What is Frozen Shoulder?
Frozen shoulder, also called adhesive capsulitis, is a condition characterized by pain and loss of motion in the shoulder joint. It is more common in older adults aged between 40 and 60 years and is more common in women than men.
Causes of Frozen Shoulder
Frozen shoulder is caused by the inflammation of the ligaments holding the shoulder bones to each other. The shoulder capsule becomes thick, tight and the stiff bands of tissue called adhesions may develop. Individuals with a shoulder injury, shoulder surgeries, shoulder immobilized for a longer period, other disease conditions such as diabetes, hypothyroidism, hyperthyroidism, Parkinson’s disease, and cardiac diseases are at risk of developing frozen shoulder.
Symptoms of Frozen Shoulder
Frozen shoulder may cause pain, stiffness and limit the movements of the shoulder.
Diagnosis of Frozen Shoulder
Frozen shoulder can be diagnosed by the presenting symptoms and radiological diagnostic procedures such as X-rays or MRI scans.
Treatment Options for Frozen Shoulder
Conservative Treatments for Frozen Shoulder
Conservative treatment options include:
- Non-steroidal anti-inflammatory drugs and steroid injections to relieve pain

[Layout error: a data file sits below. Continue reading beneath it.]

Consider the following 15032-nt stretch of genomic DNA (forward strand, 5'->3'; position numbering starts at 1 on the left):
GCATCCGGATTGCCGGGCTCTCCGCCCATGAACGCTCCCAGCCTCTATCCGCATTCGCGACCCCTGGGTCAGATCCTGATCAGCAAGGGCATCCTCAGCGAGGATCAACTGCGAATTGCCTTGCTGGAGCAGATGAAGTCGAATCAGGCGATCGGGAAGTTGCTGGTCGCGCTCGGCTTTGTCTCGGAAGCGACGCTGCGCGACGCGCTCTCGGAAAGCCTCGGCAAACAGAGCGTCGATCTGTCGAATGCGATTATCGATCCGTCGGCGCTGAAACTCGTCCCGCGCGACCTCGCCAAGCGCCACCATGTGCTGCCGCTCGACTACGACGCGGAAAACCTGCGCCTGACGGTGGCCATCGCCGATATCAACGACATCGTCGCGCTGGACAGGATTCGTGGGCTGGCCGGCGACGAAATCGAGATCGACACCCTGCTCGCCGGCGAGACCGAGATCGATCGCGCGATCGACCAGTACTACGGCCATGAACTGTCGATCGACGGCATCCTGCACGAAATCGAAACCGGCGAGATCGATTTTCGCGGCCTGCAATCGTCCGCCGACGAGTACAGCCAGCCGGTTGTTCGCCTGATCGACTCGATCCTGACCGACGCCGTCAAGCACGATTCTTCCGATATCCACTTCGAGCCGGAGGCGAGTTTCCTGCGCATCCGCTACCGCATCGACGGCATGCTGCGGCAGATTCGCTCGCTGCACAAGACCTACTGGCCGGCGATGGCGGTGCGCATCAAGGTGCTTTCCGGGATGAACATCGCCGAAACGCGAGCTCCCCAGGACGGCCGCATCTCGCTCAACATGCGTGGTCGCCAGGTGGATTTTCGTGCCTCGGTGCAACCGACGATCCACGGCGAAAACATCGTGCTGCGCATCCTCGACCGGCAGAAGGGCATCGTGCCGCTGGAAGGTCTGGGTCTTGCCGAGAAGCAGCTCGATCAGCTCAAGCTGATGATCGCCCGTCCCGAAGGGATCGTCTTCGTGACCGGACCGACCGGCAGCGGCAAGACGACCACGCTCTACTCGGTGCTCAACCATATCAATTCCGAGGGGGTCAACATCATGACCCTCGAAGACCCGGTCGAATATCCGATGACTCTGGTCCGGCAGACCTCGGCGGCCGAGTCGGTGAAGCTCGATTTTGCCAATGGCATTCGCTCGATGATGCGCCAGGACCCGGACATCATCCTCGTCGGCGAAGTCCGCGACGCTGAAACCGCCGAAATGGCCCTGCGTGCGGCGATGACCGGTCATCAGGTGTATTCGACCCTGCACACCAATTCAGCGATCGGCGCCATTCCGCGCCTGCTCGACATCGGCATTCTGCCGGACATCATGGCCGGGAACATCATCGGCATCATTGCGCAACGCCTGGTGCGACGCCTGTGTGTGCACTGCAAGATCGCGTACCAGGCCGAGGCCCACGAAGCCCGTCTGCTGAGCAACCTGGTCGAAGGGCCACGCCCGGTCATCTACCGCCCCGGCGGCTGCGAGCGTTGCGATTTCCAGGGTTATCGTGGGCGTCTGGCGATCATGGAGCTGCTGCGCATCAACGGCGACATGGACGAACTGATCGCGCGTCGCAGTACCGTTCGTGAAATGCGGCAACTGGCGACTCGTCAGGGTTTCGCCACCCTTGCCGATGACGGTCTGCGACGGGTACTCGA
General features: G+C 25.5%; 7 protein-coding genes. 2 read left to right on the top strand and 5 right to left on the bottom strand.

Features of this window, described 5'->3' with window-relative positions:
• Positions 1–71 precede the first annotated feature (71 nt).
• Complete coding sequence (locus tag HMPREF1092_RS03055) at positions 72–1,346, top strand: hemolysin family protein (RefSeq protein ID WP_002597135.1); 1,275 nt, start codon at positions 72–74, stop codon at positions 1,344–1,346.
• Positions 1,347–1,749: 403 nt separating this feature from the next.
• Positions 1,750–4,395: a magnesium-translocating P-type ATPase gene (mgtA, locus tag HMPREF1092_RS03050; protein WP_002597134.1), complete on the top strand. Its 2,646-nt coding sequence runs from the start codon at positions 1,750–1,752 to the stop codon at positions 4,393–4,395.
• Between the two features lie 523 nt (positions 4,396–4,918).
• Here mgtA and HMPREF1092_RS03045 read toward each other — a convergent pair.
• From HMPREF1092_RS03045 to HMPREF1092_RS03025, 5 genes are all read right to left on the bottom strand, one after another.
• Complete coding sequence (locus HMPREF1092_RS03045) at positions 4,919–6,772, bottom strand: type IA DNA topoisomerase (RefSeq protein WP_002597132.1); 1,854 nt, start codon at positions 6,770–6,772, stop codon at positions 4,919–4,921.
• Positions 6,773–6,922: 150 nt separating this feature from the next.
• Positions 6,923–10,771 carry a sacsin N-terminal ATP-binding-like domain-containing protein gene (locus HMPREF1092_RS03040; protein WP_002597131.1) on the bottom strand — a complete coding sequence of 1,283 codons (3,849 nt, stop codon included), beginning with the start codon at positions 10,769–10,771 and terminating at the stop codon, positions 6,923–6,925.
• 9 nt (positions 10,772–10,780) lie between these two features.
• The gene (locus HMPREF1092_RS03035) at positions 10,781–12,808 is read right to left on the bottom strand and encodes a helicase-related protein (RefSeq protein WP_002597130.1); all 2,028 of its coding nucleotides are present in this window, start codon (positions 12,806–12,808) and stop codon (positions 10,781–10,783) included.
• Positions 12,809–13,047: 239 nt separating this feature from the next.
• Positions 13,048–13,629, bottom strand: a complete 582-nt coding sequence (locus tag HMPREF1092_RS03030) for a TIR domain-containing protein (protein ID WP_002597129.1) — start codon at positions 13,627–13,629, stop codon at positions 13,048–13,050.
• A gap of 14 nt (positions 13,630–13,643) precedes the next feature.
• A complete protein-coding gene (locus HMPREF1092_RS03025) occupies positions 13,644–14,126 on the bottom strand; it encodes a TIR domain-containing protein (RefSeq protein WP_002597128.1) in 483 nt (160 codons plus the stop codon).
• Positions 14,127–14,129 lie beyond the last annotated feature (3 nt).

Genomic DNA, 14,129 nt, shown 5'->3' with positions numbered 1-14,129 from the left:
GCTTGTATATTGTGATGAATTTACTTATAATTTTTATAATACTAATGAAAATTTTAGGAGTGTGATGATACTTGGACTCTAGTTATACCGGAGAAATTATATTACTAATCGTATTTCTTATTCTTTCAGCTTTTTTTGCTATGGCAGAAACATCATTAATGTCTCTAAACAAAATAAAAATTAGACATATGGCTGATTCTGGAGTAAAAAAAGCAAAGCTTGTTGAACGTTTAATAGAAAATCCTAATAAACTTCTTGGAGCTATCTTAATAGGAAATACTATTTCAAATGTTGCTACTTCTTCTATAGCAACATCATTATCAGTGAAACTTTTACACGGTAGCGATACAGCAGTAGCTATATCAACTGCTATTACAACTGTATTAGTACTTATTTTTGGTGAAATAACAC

- Physical therapy to improve your range of motion
- Heat application to reduce pain
Surgery for Frozen Shoulder
Your surgeon may recommend shoulder arthroscopy when the conservative treatment does not work. During surgery, the scar tissue will be removed and tight ligaments, if any, will be dissected. Following surgery, physical therapy will be advised to bring a full range of motion and strengthen the muscles.
- Rotator Cuff Tear
- Shoulder Impingement
- SLAP Tears
- Arthritis of the Shoulder
- Frozen Shoulder
- Shoulder Instability
- Shoulder Labral Tear
- Shoulder Dislocation
- Little League Shoulder
- Baseball and Shoulder Injuries
- Internal Impingement of the Shoulder
- Acromioclavicular (AC) Arthritis
- Proximal Biceps Tendon Rupture
- Multidirectional Instability of the Shoulder
- Massive Retracted Rotator Cuff Tear
- Hill-Sachs Lesion
- Rotator Cuff Pain